Can Exports Hit 10 Million Bale Estimate?
BY ROB SMITH
ORIGINATION AND LOGISTICS MANAGER FCSTONE MERCHANT SERVICES, LLC
INTL FCStone Inc.
EDITOR’S NOTE – The U.S. cotton industry is competing against several other cotton-producing countries in the world as it tries to maintain and increase global market share. This is the first of six reports from market analysts at INTL FCStone Inc., in Nashville, Tenn. In this report, Rob Smith examines U.S. cotton production. Other reports will follow on pages 10, 12 and 14.
[highlight]More articles in this series: Australia, Brazil, China, India, Uzbekistan[/highlight]
The U.S. cotton harvest was moving along rapidly at the time of this writing (early November). Although picking efforts in Texas lagged the normal pace, harvest across most of the Cotton Belt advanced well, producing a good quality crop.
The Memphis Territory (Ark., Ala., La., Miss. and Tenn.) is expecting about 3.3 million bales, and the USDA has classed 2.2 million to date. About 900,000 bales of the 2.8 million expected from Georgia and Florida have been classed to date, as have 1.9 million of Texas and Oklahoma’s expected 6.6 million bales.
In the first third of classings to be completed this season country- wide, 73.2 percent are of tenderable qualities. We are in agreement with the USDA and believe the United States will produce 15.9 million bales in the 2014/15 season.
More noteworthy is the percentage of much sought after high grades with long staple. The Memphis territory has produced around 73 percent middling (31) and better color, and 44 percent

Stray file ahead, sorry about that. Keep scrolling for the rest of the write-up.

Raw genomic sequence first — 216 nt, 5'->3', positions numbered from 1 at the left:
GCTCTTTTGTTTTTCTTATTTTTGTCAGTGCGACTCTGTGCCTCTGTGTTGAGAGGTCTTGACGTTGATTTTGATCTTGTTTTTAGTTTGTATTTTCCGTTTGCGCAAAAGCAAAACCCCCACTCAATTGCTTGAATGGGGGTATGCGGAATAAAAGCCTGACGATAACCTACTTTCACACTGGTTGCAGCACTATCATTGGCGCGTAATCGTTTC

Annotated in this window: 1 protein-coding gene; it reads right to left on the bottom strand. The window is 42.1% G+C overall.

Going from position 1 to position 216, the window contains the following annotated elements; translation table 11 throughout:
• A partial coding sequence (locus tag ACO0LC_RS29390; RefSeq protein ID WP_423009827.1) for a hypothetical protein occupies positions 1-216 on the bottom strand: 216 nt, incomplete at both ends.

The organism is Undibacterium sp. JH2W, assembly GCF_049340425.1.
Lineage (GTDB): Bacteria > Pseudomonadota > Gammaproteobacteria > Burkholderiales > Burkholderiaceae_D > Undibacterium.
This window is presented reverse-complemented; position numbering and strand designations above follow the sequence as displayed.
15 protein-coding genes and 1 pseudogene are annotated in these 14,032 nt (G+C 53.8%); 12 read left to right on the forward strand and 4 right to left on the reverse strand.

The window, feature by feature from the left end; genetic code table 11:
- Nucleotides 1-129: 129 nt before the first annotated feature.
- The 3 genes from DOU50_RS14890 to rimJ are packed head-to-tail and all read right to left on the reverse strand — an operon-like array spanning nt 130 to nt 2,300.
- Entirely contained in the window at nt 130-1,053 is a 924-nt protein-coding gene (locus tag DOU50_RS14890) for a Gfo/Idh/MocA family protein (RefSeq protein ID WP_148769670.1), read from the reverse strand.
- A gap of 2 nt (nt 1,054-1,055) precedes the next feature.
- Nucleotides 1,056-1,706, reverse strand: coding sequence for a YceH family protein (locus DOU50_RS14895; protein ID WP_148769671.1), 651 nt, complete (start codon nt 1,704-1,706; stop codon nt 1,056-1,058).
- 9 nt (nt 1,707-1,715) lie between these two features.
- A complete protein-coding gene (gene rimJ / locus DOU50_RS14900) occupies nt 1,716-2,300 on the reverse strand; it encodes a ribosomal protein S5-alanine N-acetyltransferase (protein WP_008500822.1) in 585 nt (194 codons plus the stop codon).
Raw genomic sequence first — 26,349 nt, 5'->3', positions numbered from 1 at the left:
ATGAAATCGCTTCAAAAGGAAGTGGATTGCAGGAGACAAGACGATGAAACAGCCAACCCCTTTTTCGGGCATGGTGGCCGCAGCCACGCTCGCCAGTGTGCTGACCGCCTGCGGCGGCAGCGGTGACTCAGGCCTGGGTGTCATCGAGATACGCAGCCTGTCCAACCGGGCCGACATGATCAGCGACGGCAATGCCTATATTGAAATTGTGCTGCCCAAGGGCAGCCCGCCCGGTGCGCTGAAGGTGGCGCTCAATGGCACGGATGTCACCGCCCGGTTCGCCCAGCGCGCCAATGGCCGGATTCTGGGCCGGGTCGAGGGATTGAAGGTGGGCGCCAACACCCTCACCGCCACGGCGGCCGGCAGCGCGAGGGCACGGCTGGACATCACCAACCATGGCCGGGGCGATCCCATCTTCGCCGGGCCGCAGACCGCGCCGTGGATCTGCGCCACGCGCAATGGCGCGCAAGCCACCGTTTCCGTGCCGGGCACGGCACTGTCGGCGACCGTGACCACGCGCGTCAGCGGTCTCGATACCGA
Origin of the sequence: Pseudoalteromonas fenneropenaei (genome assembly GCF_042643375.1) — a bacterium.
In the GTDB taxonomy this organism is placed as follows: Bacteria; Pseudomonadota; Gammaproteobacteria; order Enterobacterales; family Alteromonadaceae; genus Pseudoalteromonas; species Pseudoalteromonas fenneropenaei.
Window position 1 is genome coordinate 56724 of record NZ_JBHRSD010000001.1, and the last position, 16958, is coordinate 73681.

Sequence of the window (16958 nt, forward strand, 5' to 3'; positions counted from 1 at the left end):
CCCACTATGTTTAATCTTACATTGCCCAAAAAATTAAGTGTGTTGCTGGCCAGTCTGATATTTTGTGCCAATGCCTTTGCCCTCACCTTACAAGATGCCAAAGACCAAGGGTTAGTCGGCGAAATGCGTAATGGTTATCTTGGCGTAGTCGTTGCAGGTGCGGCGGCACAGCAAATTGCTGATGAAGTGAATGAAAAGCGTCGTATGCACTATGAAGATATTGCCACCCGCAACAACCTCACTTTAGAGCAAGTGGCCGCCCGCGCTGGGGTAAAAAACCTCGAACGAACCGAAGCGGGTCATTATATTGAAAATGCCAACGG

1 1/8-inch and better staple and 3.5-4.9 micronaire. Georgia has produced 58 percent middling (31) and better color and 46 percent 1 1/8-inch and better staple and 3.5-4.9 micronaire. Texas, although very early in the harvest, has produced 84 per- cent middling and better color, and 44 percent with staple 36/32nds and better and 3.5-4.9 micronaire. These higher grades seem to be the most desirable for export consumption and are currently bringing a fair premium in the export market.
If these percentages hold for the duration of the classing season, the 15.9 million-bale U.S. crop should be easy to market.
We expect domestic mill consumption to remain steady at 3.8 million bales. Season-to-date exports, however, are growing below the pace necessary to reach the USDA forecast of 10 million bales. While the USDA retained its 10 million-bale export estimate on the December report, we expect it to be lowered eventually.
The decrease in demand should help level out the flow of cotton on the overburdened U.S. logistics infrastructure. Trucks are in short supply due to tightened hours of service regulations and more stringent compliance, safety and accountability requirements. Moving oil and oil-related products have stretched railroads, as their equipment and infrastructure are the next best alternative to the blocked pipeline projects.
West Coast ports continue to have labor disputes, which have affected the movement of U.S. products to export customers and which many expect to worsen prior to the holidays. With lower demand for U.S. cotton exports, perhaps the flow from U.S. ware- houses will be more uniform and should not tax the infrastructure to its limits as it has seemed to do the past few years.
Contact Rob Smith via email at email@example.com. Comments in this article are market commentary and are not to be construed as market advice.